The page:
This was a puzzle arising from the simple consideration that Michelle Obama yielded up a more pedestrian surname (Robinson) when she married the President-to-be. It set me looking up what other maiden names the wives of US Presidents had had. And then the coincidence factor kicked – not only did many US Presidents have surnames that could lower their capital and slip into the dictionary as perfectly good everyday words, but they had chosen to marry women from similarly-equipped families. And as I scrolled back through the list I also came across Eleanor Roosevelt (née Roosevelt, no less) – well, there was a final curiosity to highlight in the grid. (For what it’s worth, Einstein’s second wife was similarly née Einstein – in both cases, there was a distant cousinly relationship.)
So, how to combine all this? Make a list of likely candidates, obviously. Then think about the final appearance of ROOSEVELT – along main diagonal? That would seem good. And let’s have a blocked-off square on that diagonal to give solvers somewhere to start looking. ROOSEVELT has nine letters, so placing it symmetrically would point to a 13×13 grid, which would give me a fair degree of comfort in arranging the other thematic material.
And so it proved. I ended up saving an entry by reusing BUSH (even Jeb Bush has married a prefix, so this dictionary-surname obsession is clearly something that runs in the family).
Now, how to guide people to the theme. FIRST LADY and MAIDEN NAME are the key elements, and if I pluralise them they become the same length. So they could be derived from redundant words in clues using first and last letters. There seems to be a rule that if you use that gimmick widely in a puzzle, you will eventually need to use ORMOLU, but clearly 11-letter phrases are short enough not to activate it. Good.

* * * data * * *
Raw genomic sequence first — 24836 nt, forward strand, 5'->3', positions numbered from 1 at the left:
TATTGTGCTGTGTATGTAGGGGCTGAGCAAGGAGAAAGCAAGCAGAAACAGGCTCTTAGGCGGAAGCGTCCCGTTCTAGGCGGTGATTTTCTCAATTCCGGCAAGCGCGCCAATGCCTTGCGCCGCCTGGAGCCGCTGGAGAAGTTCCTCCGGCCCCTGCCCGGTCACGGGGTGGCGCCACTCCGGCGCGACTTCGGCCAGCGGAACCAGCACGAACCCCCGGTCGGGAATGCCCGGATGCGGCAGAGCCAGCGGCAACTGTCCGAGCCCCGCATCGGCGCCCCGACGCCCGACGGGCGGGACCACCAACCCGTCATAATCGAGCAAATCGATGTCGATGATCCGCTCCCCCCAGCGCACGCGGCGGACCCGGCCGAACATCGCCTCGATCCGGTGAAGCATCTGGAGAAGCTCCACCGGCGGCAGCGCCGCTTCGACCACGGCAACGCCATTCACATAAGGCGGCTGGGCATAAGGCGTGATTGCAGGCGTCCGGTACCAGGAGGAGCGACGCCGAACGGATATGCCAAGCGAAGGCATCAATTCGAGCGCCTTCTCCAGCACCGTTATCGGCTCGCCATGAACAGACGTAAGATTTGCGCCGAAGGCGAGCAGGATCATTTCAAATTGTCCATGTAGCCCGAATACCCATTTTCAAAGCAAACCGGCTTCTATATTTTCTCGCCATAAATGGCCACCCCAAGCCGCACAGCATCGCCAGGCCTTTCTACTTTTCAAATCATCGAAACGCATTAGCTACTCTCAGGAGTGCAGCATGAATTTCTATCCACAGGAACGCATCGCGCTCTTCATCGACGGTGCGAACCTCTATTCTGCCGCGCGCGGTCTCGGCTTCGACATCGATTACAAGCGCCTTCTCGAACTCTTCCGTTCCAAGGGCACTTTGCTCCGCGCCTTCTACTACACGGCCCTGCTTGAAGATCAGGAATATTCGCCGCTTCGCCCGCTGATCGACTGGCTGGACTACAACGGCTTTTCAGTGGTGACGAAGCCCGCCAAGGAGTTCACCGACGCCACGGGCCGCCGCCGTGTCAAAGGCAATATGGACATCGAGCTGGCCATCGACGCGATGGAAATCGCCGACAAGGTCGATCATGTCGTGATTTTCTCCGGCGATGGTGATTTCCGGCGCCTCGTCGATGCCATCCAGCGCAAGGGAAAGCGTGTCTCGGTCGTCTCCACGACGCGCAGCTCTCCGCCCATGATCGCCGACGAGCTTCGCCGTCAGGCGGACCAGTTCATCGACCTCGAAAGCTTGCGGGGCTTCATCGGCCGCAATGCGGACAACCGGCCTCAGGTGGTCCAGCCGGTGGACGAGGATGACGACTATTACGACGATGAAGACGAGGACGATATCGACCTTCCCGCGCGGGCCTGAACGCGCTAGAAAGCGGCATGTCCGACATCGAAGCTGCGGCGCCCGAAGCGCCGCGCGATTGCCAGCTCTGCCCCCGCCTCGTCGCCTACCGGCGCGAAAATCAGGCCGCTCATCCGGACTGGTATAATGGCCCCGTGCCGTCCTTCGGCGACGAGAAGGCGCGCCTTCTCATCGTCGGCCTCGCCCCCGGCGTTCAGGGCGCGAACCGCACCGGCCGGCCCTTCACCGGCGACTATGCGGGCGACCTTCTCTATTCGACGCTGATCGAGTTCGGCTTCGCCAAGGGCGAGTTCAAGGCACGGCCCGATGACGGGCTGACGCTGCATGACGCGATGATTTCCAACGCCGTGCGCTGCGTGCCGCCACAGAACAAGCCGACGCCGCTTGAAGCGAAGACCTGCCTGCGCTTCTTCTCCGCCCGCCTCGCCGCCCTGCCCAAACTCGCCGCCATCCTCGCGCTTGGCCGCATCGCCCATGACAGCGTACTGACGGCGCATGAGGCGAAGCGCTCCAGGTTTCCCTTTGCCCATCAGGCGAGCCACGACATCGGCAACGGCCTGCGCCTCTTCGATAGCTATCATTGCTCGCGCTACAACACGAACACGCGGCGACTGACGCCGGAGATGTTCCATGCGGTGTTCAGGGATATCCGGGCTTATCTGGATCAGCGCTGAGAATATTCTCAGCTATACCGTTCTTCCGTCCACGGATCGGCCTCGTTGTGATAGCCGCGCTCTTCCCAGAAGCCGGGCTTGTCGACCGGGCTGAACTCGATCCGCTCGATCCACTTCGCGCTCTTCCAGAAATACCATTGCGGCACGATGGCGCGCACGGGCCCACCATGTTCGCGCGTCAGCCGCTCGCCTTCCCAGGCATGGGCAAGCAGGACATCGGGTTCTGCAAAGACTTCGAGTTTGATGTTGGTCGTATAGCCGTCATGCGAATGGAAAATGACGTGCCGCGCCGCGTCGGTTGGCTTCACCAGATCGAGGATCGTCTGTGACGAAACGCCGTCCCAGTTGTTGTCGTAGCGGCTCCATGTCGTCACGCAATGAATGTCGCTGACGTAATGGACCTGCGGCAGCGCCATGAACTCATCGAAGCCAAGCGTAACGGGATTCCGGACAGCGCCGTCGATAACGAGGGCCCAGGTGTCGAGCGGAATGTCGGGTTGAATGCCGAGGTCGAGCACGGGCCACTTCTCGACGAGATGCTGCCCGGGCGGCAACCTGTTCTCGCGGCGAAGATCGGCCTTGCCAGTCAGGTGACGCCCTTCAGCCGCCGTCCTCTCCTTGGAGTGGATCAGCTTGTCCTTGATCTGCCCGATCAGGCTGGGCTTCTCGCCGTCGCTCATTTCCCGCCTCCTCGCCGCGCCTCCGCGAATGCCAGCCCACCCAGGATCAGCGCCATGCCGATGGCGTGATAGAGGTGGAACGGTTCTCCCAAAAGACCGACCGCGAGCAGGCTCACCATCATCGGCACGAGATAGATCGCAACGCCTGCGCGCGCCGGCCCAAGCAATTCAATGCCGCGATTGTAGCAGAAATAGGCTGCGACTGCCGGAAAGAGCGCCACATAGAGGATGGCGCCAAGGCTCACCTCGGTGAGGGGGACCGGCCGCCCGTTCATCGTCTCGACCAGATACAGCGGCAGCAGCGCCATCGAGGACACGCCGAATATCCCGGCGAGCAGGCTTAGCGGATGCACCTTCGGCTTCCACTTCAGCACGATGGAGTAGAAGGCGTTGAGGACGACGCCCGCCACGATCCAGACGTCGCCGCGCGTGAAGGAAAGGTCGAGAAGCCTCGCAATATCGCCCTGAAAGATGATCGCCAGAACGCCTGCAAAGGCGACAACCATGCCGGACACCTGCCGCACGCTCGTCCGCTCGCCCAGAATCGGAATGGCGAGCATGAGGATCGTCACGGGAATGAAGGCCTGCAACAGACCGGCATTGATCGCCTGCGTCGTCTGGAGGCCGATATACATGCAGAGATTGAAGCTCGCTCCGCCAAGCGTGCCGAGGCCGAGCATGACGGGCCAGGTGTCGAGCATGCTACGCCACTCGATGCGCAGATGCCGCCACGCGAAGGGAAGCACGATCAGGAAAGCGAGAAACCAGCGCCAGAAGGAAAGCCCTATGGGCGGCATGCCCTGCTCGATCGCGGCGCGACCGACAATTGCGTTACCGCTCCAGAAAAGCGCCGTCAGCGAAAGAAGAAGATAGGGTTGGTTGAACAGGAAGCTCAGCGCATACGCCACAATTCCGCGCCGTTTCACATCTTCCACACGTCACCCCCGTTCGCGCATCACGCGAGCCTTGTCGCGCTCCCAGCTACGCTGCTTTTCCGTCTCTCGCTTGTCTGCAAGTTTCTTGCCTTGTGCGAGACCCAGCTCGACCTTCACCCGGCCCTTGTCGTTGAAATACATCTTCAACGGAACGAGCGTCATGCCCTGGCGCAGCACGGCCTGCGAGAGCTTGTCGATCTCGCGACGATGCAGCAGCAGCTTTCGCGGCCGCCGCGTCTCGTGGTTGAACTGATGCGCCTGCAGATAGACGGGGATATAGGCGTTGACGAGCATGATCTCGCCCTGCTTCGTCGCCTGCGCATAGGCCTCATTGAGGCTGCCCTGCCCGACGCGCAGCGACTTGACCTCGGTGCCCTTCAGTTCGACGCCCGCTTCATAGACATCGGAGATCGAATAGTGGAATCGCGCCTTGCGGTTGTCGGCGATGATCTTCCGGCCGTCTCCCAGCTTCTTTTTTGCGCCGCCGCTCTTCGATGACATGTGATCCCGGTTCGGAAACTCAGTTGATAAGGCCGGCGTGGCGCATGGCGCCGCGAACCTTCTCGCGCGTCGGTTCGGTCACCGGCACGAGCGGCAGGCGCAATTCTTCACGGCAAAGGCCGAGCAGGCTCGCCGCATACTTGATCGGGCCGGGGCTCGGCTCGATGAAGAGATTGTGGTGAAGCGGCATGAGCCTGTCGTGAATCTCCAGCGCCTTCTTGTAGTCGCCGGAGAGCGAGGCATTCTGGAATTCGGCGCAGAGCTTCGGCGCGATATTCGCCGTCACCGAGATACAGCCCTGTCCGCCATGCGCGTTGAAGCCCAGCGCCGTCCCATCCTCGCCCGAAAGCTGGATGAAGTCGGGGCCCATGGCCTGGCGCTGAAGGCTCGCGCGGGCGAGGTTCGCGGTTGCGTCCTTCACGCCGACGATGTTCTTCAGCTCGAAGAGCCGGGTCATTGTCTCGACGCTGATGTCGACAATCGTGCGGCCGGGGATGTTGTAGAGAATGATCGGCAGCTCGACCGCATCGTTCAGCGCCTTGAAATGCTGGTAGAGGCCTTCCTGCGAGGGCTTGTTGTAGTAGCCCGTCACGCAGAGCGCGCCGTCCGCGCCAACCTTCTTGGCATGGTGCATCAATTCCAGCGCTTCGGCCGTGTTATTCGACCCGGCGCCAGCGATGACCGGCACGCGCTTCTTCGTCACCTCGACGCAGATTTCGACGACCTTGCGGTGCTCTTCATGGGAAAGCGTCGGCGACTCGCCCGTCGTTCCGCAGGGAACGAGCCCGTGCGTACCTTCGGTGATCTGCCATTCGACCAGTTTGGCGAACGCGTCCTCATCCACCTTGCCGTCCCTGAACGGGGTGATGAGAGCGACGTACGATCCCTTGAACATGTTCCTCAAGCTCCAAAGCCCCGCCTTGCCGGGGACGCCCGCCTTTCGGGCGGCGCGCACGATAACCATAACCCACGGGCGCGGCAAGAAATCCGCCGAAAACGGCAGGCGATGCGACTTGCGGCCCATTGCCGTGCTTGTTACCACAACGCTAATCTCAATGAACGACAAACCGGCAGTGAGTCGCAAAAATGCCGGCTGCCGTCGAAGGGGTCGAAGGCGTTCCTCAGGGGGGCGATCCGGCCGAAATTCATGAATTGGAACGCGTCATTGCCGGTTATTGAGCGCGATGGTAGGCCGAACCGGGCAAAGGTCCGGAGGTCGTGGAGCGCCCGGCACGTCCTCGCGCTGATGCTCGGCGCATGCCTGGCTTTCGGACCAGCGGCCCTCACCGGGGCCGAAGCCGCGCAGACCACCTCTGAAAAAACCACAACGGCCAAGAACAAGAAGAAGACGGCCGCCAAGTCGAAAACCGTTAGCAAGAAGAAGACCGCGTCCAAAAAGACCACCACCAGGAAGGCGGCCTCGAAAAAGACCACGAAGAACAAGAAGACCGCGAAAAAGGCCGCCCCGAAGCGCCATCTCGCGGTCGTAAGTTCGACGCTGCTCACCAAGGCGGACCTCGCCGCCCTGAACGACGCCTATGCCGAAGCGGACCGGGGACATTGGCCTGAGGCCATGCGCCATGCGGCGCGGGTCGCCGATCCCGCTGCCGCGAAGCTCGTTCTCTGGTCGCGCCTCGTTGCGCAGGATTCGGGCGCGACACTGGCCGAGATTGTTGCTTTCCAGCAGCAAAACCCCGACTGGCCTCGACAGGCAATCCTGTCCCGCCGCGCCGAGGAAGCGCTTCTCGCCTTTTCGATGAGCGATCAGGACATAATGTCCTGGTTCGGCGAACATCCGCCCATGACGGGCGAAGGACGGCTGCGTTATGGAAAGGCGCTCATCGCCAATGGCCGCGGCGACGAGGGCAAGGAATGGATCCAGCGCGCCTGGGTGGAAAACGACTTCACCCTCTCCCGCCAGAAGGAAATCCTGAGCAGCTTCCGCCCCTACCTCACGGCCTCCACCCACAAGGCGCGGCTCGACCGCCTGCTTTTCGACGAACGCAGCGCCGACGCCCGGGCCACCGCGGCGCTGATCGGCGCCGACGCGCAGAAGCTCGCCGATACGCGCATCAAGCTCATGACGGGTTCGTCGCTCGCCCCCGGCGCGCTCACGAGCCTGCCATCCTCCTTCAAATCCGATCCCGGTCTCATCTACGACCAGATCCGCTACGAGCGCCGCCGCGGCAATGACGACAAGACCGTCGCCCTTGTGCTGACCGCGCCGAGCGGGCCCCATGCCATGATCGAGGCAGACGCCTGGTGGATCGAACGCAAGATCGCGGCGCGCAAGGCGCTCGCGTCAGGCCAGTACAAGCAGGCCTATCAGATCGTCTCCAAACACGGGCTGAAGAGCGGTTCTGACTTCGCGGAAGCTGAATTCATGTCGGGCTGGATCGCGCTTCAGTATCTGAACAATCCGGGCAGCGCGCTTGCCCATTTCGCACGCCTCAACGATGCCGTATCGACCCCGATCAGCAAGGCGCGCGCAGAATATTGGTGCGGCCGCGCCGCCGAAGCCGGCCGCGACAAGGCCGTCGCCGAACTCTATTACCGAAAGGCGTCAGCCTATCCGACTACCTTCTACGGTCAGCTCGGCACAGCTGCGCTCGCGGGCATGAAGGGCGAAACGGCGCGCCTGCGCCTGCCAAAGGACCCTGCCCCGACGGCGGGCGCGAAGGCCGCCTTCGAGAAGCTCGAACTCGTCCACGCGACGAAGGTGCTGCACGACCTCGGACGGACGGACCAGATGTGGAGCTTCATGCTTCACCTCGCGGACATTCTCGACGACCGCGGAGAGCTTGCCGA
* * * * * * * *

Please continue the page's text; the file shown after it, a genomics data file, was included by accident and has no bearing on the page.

The grid has the nine married and maiden names in it. It’s reasonable to leave the married names unclued – BUSH, CARTER, HOOVER and FORD should be clearly-enough related – but the maiden names will need a hand. Definitions inserted into other clues? That should do it – except they can’t be one-word definitions as that will clash with other redundant words giving FIRST LADIES and MAIDEN NAME, so let’s make it overt that they’re defined by phrases. Using a redundant phrase in a clue – and making it clear that it’s a phrase that’s redundant – is slightly different from having a redundant word, so that keeps the clueing interesting.
And that’s that. Very much a ‘manufactured’ puzzle rather than one which leaps more-or-less fully-formed as an idea into the mind, but none the worse for that. Twencelas has written a solver’s blog on the puzzle here.
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